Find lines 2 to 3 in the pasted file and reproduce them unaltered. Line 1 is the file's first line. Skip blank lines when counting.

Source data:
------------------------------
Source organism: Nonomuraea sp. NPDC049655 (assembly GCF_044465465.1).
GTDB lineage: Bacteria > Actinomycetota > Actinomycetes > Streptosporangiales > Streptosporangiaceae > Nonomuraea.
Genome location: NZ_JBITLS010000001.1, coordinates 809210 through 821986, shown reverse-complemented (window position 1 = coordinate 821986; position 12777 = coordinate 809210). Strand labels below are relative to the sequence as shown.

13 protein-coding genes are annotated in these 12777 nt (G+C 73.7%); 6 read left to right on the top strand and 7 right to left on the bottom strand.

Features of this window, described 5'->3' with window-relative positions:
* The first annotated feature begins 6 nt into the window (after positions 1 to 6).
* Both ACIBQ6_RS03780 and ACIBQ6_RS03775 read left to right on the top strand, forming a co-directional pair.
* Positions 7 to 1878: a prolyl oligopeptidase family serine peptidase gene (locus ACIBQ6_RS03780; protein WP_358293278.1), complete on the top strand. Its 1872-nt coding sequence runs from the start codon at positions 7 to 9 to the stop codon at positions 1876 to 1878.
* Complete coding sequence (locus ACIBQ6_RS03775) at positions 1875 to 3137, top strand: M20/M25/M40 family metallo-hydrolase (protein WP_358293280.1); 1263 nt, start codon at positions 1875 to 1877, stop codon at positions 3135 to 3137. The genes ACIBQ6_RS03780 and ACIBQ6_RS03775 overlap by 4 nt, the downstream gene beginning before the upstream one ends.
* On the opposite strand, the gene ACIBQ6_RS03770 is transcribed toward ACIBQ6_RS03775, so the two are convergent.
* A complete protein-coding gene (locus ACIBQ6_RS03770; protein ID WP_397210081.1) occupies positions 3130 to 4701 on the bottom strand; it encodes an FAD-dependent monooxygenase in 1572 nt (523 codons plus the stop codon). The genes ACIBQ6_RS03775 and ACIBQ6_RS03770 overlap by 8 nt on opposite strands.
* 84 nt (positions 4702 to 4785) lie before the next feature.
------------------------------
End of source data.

GTDB lineage: Bacteria > Actinomycetota > Actinomycetes > Streptosporangiales > Streptosporangiaceae > Nonomuraea.
Genome location: NZ_JBITLS010000001.1, coordinates 809210 through 821986, shown reverse-complemented (window position 1 = coordinate 821986; position 12777 = coordinate 809210). Strand labels below are relative to the sequence as shown.